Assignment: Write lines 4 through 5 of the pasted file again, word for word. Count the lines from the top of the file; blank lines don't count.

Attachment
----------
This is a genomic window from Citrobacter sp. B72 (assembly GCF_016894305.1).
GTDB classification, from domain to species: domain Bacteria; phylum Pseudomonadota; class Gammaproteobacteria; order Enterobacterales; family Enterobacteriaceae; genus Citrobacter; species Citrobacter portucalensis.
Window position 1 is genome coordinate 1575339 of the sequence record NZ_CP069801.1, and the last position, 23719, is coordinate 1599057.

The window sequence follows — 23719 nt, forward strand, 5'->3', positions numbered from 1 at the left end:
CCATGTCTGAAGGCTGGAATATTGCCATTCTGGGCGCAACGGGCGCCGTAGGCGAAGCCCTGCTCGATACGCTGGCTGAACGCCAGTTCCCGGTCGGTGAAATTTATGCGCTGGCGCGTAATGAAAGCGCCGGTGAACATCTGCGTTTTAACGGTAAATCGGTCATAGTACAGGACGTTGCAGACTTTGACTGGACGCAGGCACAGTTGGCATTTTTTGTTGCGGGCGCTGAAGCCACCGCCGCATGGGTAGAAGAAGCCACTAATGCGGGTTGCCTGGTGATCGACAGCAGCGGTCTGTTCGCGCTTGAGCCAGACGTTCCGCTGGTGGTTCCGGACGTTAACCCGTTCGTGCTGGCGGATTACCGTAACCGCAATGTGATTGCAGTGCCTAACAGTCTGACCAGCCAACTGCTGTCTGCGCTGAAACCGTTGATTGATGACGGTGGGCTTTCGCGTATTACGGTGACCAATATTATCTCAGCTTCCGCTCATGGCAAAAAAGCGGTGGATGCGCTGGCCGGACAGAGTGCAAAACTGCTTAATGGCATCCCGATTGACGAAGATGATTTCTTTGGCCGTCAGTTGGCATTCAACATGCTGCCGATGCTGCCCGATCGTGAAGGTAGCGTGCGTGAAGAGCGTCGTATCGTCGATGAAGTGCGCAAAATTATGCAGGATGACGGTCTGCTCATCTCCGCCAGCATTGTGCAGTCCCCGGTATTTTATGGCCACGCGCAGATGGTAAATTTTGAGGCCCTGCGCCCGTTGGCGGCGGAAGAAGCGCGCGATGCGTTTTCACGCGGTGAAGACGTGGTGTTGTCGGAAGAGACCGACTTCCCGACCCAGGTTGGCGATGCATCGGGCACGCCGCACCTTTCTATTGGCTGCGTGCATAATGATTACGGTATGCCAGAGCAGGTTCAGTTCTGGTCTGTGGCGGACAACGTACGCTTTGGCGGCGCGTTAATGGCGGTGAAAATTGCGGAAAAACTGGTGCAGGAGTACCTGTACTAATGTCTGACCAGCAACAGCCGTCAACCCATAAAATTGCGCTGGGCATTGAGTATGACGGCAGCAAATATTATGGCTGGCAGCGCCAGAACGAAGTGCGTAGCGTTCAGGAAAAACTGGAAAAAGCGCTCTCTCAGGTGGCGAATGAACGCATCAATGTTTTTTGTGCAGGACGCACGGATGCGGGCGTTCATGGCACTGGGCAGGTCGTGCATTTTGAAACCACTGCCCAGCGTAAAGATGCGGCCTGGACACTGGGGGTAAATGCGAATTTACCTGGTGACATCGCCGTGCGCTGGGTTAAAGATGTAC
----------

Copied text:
The window sequence follows — 23719 nt, forward strand, 5'->3', positions numbered from 1 at the left end:
CCATGTCTGAAGGCTGGAATATTGCCATTCTGGGCGCAACGGGCGCCGTAGGCGAAGCCCTGCTCGATACGCTGGCTGAACGCCAGTTCCCGGTCGGTGAAATTTATGCGCTGGCGCGTAATGAAAGCGCCGGTGAACATCTGCGTTTTAACGGTAAATCGGTCATAGTACAGGACGTTGCAGACTTTGACTGGACGCAGGCACAGTTGGCATTTTTTGTTGCGGGCGCTGAAGCCACCGCCGCATGGGTAGAAGAAGCCACTAATGCGGGTTGCCTGGTGATCGACAGCAGCGGTCTGTTCGCGCTTGAGCCAGACGTTCCGCTGGTGGTTCCGGACGTTAACCCGTTCGTGCTGGCGGATTACCGTAACCGCAATGTGATTGCAGTGCCTAACAGTCTGACCAGCCAACTGCTGTCTGCGCTGAAACCGTTGATTGATGACGGTGGGCTTTCGCGTATTACGGTGACCAATATTATCTCAGCTTCCGCTCATGGCAAAAAAGCGGTGGATGCGCTGGCCGGACAGAGTGCAAAACTGCTTAATGGCATCCCGATTGACGAAGATGATTTCTTTGGCCGTCAGTTGGCATTCAACATGCTGCCGATGCTGCCCGATCGTGAAGGTAGCGTGCGTGAAGAGCGTCGTATCGTCGATGAAGTGCGCAAAATTATGCAGGATGACGGTCTGCTCATCTCCGCCAGCATTGTGCAGTCCCCGGTATTTTATGGCCACGCGCAGATGGTAAATTTTGAGGCCCTGCGCCCGTTGGCGGCGGAAGAAGCGCGCGATGCGTTTTCACGCGGTGAAGACGTGGTGTTGTCGGAAGAGACCGACTTCCCGACCCAGGTTGGCGATGCATCGGGCACGCCGCACCTTTCTATTGGCTGCGTGCATAATGATTACGGTATGCCAGAGCAGGTTCAGTTCTGGTCTGTGGCGGACAACGTACGCTTTGGCGGCGCGTTAATGGCGGTGAAAATTGCGGAAAAACTGGTGCAGGAGTACCTGTACTAATGTCTGACCAGCAACAGCCGTCAACCCATAAAATTGCGCTGGGCATTGAGTATGACGGCAGCAAATATTATGGCTGGCAGCGCCAGAACGAAGTGCGTAGCGTTCAGGAAAAACTGGAAAAAGCGCTCTCTCAGGTGGCGAATGAACGCATCAATGTTTTTTGTGCAGGACGCACGGATGCGGGCGTTCATGGCACTGGGCAGGTCGTGCATTTTGAAACCACTGCCCAGCGTAAAGATGCGGCCTGGACACTGGGGGTAAATGCGAATTTACCTGGTGACATCGCCGTGCGCTGGGTTAAAGATGTAC